Monday, November 24, 2014

Gratitude Circle

Eight and a half months ago, I found myself wearing slacks, a blazer and office-appropriate footwear and entering a building built to accommodate 950 workers, 98% of whom have direct access to natural light. The building is LEED Gold certified; there are a lot of windows. Eight and a half months ago, I took a calculated risk and accepted a position at a company that sounded cool; it seemed like this company made a legitimate difference in the lives of others. The position - an internship - came with no guarantee of full-time employment at the end of six months, and it paid less than what I made as a barista. (Side note: barista-ing was never supposed to be long-term for me. I reluctantly allowed it to turn into a medium-term thing that served as a band-aid for my somewhat directionless mid-twenties.) So, I quit barista-ing, spent two months skiing and looking for a job, took Anatomy & Physiology I, and was offered this intern gig. I had no idea what I was getting myself into, and I knew very little about the company where I was about to begin my first sort of official 9-5 something or other.

And yet I took that leap and began a combined Communications/Corporate Social Responsibility internship with DaVita HealthCare Partners because thank Godness an employee on the Communications team thought I was worth their risk, experience be damned.

It is now three days before Thanksgiving, and this morning, we held a gratitude circle in my Monday morning homeroom meeting. Everyone sitting around the table expressed their gratitude for something in their world. "My health;" "my growing family;" "Colorado..." The energy in the room shifted. It changed from "Ugh, Monday morning meeting ugh," to something more positive, more reaffirming. What struck me the most was that all of the individuals in the room and on the phone said they were grateful they worked for this company, that they were a part of this team. I have never seen or been a part of such positivity in a work environment. I forgot to mention that this Gratitude Circle was actually a directive from our CEO, an instruction that every team around the country take some time during their Monday morning meeting this week to reflect on what they were grateful for in their lives. I told you this company sounded cool.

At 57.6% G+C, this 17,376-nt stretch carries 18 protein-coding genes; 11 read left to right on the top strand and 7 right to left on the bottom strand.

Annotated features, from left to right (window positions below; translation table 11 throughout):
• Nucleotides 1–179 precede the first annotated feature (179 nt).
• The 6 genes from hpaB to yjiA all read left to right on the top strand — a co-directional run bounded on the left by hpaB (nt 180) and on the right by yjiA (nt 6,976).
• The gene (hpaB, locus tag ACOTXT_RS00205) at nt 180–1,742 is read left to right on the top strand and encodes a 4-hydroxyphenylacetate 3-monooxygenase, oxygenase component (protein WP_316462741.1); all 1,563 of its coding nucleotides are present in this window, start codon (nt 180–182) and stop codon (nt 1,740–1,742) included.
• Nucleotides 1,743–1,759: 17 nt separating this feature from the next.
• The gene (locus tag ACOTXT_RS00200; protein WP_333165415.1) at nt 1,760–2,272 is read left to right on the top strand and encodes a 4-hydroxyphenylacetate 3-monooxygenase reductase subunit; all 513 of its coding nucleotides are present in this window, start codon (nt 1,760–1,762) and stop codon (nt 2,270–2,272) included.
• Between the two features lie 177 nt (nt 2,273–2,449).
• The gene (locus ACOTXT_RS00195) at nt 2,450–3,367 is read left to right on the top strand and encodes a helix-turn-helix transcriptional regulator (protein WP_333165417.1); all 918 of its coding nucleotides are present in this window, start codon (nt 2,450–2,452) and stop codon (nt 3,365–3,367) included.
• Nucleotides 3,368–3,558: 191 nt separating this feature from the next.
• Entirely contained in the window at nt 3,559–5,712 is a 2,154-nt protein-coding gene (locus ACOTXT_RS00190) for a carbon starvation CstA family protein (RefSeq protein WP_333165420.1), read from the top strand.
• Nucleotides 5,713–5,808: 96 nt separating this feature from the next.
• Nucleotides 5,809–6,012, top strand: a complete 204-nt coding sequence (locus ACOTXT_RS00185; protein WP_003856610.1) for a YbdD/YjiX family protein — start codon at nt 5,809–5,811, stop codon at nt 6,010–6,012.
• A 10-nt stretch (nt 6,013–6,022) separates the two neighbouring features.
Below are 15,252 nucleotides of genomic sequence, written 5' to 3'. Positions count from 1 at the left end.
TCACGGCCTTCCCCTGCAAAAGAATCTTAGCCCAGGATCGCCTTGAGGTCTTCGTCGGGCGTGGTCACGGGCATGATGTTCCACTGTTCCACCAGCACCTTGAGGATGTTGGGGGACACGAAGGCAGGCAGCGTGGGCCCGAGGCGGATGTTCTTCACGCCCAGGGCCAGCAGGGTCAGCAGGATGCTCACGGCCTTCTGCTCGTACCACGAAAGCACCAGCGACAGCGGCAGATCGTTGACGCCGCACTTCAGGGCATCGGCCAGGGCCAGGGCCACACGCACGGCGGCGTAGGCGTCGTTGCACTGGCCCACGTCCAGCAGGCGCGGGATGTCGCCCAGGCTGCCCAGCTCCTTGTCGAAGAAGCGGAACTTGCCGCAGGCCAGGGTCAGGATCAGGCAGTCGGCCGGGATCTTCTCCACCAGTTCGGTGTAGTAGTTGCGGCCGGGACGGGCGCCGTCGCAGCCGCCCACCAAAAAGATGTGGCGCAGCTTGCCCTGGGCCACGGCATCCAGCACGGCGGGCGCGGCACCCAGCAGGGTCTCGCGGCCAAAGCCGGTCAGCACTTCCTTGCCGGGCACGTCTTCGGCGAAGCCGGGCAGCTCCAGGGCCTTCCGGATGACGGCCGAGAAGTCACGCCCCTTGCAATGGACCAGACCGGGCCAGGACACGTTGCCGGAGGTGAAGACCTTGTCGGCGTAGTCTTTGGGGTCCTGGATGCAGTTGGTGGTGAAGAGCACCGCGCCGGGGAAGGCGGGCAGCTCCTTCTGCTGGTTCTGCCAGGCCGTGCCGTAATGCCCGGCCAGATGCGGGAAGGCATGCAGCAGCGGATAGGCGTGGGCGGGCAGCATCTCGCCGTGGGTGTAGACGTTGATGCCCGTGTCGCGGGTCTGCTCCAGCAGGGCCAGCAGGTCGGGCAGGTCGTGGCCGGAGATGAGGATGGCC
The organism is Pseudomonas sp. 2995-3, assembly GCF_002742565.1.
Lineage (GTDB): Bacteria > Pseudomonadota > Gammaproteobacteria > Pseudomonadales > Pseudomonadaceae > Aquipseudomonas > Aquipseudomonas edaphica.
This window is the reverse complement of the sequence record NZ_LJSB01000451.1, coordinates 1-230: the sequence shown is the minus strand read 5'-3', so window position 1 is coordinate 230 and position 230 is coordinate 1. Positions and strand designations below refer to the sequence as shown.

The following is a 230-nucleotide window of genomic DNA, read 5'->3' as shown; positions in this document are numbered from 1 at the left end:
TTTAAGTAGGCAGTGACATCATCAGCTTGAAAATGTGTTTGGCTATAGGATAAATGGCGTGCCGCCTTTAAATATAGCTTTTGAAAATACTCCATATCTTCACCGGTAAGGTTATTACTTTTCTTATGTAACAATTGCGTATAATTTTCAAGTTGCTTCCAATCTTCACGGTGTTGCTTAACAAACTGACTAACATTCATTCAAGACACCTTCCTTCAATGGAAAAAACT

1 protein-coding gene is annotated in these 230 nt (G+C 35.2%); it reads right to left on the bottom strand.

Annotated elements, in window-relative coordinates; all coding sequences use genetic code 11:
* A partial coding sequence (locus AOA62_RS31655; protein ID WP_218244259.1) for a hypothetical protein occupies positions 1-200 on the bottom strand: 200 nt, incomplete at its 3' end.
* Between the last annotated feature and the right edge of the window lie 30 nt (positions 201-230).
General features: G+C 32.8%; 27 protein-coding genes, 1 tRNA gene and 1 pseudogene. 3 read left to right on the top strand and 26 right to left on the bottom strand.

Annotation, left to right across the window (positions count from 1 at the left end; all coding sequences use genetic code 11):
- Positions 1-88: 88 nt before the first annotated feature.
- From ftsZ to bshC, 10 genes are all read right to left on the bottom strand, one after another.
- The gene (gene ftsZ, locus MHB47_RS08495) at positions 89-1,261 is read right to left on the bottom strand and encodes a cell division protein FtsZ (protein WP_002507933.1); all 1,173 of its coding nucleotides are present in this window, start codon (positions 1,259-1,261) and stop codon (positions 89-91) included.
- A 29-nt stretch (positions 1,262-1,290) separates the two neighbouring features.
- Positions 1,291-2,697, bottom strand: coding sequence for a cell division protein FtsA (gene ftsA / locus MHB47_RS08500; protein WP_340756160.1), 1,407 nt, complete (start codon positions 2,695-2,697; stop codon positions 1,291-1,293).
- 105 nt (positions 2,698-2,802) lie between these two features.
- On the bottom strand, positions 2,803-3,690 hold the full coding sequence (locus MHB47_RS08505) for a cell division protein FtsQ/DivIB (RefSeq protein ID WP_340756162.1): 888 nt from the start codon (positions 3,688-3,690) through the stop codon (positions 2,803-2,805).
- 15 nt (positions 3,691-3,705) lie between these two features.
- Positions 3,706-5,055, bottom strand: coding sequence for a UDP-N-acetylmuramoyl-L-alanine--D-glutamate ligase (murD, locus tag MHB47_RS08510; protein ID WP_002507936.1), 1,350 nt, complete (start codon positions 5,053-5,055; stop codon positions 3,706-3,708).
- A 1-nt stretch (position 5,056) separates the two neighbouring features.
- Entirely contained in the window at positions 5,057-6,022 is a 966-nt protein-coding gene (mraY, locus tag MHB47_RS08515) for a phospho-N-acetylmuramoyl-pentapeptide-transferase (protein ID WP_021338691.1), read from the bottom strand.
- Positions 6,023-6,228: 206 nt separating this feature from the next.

This year has been an absolute whirlwind of emotions and uncertainty and self-doubt and self-confidence and pretty much everything else that could happen short of popping out a baby. There's actually very little likelihood of that happening. But in all seriousness, as of November 10, eight months to the day of my walking into that beautiful, sunny, happy building as an intern, I am officially a full-time employee at DaVita. My position is incredible - I get to work with nonprofits across Denver and coordinate volunteer opportunities and design sponsorships and attend a huge variety of events that celebrate philanthropy in Denver and Colorado.